Even if, by some miracle, both chambers vote to uphold the objections based on the merits of the testimony, and Ohio's 20 votes are removed from the Electoral College count, the waters beyond are muddy. The constitution is vague as to whether the 270 Electoral College threshold is an absolute, or whether the candidate with the most Electoral College votes is to be declared the winner, regardless of whether or not that 270-vote line is crossed. Bush would still lead Kerry 266 to 252 if Ohio were subtracted, and in all likelihood, would carry the day with that lead.
The difference this time politically for any Senator who stands up is that this fight is not about and must not be about replacing Bush with Kerry. This is about making sure that the greatest democracy in the history of the world lives up to that title. Rev. Jesse Jackson put it best when he said, "If America is to be a champion of democracy abroad, it must clean up its elections at home. If it is to complain of fraudulent and dishonest election practices abroad, it cannot condone them at home. But more important, if our own elections are to be legitimate, then they must be honest, open, with high national standards."
A Senator must stand up with Conyers and open the door to testimony on this election in both chambers of Congress. A Senator must stand up so a national dialogue on how we run elections is created and carried forward. That dialogue must include:
The fact that Ohio Secretary of State Blackwell engineered a series of outlandish maneuvers designed to deny citizens the ability to vote before and during the election, including junking vast numbers of new voter applications because they were not on postcard-weight paper, by making sure that heavily Democratic and minority voting districts did not have enough voting machines to accommodate the number of voters who came out, and by revoking access to public records of the election to citizens attempting to lawfully audit the poll books;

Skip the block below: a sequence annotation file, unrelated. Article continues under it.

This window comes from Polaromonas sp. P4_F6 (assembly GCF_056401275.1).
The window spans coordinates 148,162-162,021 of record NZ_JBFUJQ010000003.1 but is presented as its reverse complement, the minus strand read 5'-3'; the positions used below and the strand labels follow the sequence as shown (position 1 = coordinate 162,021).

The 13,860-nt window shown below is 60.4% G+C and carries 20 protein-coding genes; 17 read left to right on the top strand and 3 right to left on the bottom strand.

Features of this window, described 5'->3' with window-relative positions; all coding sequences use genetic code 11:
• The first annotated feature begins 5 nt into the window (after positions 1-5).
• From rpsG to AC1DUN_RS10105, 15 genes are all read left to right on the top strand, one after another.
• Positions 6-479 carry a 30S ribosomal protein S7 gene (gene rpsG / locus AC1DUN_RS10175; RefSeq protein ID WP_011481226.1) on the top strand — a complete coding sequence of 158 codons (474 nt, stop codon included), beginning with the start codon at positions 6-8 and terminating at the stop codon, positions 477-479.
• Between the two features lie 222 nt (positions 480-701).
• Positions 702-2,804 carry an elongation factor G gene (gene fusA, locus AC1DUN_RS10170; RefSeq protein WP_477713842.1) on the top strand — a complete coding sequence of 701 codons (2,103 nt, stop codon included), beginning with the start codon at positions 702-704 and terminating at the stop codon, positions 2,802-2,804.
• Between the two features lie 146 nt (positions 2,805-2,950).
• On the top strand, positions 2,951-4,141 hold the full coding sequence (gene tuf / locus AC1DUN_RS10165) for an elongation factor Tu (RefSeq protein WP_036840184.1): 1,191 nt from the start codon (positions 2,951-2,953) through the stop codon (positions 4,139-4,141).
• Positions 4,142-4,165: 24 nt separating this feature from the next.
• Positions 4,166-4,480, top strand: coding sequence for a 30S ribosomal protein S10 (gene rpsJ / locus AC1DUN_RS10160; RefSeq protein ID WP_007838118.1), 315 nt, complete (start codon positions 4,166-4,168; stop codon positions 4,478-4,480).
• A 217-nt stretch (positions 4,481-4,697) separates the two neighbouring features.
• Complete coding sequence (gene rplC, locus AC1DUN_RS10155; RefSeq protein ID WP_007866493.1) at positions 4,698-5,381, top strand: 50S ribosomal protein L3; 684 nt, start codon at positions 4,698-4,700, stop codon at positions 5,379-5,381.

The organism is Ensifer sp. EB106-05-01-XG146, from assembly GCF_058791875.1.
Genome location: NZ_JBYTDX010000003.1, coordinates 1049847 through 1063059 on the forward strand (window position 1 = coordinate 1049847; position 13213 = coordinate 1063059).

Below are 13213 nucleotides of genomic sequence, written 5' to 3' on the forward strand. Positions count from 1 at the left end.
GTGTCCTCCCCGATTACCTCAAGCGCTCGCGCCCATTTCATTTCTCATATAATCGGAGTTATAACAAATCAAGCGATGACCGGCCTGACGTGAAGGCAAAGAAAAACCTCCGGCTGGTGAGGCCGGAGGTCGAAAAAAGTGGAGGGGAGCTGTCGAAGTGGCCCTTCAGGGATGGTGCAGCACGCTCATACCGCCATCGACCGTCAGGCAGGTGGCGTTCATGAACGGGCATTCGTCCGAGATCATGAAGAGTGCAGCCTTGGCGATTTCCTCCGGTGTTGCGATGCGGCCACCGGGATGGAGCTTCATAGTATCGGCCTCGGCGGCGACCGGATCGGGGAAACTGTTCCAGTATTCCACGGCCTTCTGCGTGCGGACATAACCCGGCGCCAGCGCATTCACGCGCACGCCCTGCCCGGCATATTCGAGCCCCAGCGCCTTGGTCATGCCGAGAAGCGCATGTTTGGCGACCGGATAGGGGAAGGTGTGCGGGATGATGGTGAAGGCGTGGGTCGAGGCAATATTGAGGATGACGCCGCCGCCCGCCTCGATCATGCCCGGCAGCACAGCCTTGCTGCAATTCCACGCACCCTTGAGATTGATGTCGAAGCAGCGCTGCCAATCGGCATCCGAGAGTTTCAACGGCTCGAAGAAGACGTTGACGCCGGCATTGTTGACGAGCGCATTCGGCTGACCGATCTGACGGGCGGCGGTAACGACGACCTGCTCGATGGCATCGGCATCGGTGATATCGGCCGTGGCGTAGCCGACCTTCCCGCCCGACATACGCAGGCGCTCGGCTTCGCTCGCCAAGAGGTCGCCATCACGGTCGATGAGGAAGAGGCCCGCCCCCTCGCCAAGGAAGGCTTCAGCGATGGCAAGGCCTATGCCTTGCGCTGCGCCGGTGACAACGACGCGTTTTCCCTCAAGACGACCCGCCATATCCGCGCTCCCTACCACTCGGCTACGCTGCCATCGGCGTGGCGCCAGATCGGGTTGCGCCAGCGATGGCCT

The fact that Warren County election officials shuttered the public counting of votes based upon their claim that the FBI warned that terrorists were coming to attack them. No FBI agent anywhere on the planet has acknowledged issuing this warning, and the ballots in Warren County were subsequently left unguarded and unprotected;
The fact that a county in Ohio shows more votes than registered voters; the fact that another Ohio county shows an underfunded Democratic State Supreme Court candidate getting more votes than an incredibly-funded Democratic presidential candidate; the fact that one machine alone in one county gave Bush 3,893 more votes than he actually got; the fact that another county registered an unheard-of 98% turnout rate, and that county subsequently handed Bush 19,000 extra votes; the fact that in another county, at least 25 voting machines transferred an unknown number of Kerry votes to Bush.
This list goes on, and on, and on.
Protecting the right to vote is not and must not be a partisan issue in this country. The fact that candidates of both parties too often acquiesce to the so-called Nixon Rule on elections - a tacit agreement not to argue the outcome of questionable elections, which came about after the riddled-with-inconsistencies 1960 presidential race - means that people who do violate the public trust by violating the sanctity of the ballot are safe from censure, especially if their actions lead to a victory.
In a perfect world, all 100 Senators would stand up because of one simple fact: They are where they are because of the vote, and if they do not protect that vote, it may be them looking at the short end of the stick come some future election day. All 100 should stand, but it only takes one. It only takes one to move us closer to that more perfect union, where every vote counts and every vote is counted, where the citizenry can trust that the people leading them were properly chosen, where partisans acting in the dark of night to thwart that simple, admirable goal are exposed and purged from our system.
Stand up, Senator. Stand up.